Wounded, Davis played dead until he heard the sound of gunfire transition to the outside. He said he stood up and made his escape through what had become a killing field.

He described the scene for the court: "There was a lot of bodies on the ground. The chairs were overturned. Lot of blood on the floor -- smelled like gunpowder, feces, blood. ... It was pretty bad."

He said he later learned that the woman screaming "My baby!" was Pvt. Francheska Velez. She had become pregnant while serving in Afghanistan and had recently returned to the United States.

She and her unborn child were shot and killed that day.

Sgt. Monique Archuletta testified that when the shooting began, she took cover in the office of her boss. Wiping a tear from her eye, Archuletta painted a brutal picture for the jury.

"You could hear people screaming, the chairs going everywhere," she said. "The metal chairs sounded like they were being scraped across the floor. It sounded like absolute chaos down there."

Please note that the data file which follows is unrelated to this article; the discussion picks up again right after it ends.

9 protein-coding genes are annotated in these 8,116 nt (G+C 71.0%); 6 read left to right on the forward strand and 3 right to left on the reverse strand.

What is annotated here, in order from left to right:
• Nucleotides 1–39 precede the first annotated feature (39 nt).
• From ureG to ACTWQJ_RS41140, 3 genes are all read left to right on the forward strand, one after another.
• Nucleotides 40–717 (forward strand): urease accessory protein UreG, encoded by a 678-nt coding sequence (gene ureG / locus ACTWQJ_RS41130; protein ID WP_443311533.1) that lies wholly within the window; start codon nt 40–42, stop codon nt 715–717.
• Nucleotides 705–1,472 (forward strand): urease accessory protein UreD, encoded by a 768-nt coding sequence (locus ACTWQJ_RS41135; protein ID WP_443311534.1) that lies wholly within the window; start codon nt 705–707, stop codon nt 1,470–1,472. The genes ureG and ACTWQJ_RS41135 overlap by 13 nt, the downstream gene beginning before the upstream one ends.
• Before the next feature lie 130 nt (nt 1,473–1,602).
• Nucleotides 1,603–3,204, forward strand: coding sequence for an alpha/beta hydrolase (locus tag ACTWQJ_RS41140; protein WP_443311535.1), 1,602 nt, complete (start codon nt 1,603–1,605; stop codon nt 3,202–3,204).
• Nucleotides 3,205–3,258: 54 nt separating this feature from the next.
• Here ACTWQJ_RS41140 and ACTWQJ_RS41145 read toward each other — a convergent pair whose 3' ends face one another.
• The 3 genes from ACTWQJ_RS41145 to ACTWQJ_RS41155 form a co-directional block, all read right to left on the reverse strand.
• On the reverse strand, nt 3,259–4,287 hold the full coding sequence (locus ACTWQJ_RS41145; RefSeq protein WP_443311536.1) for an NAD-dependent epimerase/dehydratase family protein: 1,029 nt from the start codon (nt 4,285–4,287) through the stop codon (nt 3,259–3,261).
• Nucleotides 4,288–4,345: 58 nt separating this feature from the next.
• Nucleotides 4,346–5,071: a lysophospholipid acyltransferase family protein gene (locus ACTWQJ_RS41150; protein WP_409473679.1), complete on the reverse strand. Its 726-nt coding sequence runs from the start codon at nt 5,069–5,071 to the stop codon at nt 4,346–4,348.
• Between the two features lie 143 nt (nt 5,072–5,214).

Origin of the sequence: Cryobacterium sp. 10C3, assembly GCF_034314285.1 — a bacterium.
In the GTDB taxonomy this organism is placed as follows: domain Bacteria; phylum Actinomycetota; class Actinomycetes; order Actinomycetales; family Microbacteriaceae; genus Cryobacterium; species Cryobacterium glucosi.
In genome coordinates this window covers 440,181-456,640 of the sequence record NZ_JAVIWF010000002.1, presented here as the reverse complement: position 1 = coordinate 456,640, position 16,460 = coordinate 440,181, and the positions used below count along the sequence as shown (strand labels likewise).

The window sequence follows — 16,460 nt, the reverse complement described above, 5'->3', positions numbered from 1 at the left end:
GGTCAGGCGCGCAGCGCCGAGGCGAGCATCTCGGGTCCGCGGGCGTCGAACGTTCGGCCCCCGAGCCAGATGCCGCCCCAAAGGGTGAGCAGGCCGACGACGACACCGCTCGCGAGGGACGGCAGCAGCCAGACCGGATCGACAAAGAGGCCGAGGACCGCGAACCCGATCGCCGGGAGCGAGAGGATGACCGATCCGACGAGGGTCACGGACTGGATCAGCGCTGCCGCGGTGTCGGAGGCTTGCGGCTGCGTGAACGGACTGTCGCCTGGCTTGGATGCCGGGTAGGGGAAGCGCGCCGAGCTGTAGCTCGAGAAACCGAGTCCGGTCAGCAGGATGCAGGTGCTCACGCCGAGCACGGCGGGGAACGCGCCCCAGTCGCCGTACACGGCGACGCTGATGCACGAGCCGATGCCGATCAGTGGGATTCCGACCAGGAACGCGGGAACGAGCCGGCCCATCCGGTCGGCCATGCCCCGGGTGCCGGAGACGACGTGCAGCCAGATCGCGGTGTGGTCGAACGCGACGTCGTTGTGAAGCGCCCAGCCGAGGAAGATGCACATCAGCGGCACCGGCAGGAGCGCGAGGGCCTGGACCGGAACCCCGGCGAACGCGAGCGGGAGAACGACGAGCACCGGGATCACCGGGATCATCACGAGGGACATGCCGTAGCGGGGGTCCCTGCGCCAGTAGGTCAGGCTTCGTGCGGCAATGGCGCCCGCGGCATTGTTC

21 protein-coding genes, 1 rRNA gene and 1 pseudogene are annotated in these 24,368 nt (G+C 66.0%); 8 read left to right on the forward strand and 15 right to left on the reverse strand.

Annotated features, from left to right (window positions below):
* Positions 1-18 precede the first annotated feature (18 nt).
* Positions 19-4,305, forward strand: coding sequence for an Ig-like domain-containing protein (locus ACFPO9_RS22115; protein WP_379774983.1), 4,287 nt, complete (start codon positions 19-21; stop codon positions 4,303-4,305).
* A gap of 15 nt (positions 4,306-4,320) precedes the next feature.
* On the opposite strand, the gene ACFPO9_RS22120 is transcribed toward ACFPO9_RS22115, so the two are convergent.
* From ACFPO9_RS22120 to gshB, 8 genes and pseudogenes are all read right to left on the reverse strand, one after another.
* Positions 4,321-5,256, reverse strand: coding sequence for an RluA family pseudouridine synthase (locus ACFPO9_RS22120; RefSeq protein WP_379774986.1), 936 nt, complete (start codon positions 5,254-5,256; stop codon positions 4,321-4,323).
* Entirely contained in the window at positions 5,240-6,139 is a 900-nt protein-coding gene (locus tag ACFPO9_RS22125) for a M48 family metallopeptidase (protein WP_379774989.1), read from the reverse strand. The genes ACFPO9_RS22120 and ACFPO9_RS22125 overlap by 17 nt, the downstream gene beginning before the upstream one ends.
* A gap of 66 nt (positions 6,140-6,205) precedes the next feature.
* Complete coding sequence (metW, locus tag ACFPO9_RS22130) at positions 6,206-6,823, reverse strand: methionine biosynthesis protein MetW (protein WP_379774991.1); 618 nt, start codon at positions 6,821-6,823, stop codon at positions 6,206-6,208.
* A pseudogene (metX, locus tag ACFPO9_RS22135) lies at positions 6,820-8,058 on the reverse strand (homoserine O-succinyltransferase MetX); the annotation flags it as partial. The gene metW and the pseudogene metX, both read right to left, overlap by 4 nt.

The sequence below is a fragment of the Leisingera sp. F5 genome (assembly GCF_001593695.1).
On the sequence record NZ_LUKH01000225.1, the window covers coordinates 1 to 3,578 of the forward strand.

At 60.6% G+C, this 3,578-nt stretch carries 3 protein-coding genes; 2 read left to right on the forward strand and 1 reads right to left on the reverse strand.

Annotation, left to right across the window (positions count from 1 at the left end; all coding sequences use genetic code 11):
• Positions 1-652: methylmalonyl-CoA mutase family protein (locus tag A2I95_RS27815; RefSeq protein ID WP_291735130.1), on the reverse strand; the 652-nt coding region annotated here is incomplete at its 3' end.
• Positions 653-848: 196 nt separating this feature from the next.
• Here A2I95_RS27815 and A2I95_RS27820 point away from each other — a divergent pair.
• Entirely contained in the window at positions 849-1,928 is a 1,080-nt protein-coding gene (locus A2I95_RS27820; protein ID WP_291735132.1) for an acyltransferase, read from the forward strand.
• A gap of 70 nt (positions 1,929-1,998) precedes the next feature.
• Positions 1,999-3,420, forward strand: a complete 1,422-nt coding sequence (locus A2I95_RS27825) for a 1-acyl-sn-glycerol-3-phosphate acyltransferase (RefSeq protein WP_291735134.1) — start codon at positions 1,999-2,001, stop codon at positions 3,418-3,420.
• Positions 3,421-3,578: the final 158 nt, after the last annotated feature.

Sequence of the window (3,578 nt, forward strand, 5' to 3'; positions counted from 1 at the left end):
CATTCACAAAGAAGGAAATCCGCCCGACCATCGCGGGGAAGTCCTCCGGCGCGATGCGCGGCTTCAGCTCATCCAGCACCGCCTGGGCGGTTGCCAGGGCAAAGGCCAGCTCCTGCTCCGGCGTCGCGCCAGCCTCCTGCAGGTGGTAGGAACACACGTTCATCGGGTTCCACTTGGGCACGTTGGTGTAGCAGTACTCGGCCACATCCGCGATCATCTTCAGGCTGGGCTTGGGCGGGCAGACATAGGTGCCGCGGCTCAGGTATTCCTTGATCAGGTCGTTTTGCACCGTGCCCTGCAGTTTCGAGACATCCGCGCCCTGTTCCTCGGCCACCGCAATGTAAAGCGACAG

Lance Avilez, a private at the time of the shooting, testified that he'd been talking with a friend, Pfc. Kham Xiong, who was looking at pictures of his children when the shooting began.

Avilez said he dove to the ground. Xiong never made it, he said.

"I heard a sound," Avilez said. "If you hear it, you'll never forget it, but it's hard to describe. It's like dead weight, a slump. As I get down, I see my battle buddy on the floor. He had an exit wound through the back of his skull."

A U.S.-born citizen of Palestinian descent, Hasan had been scheduled to deploy to Afghanistan before the killings. Prosecutors hope to show that the devout Muslim had undergone a "progressive radicalization," giving presentations in defense of suicide bombings and about soldiers conflicted between military service and their religion when such conflicts result in crime.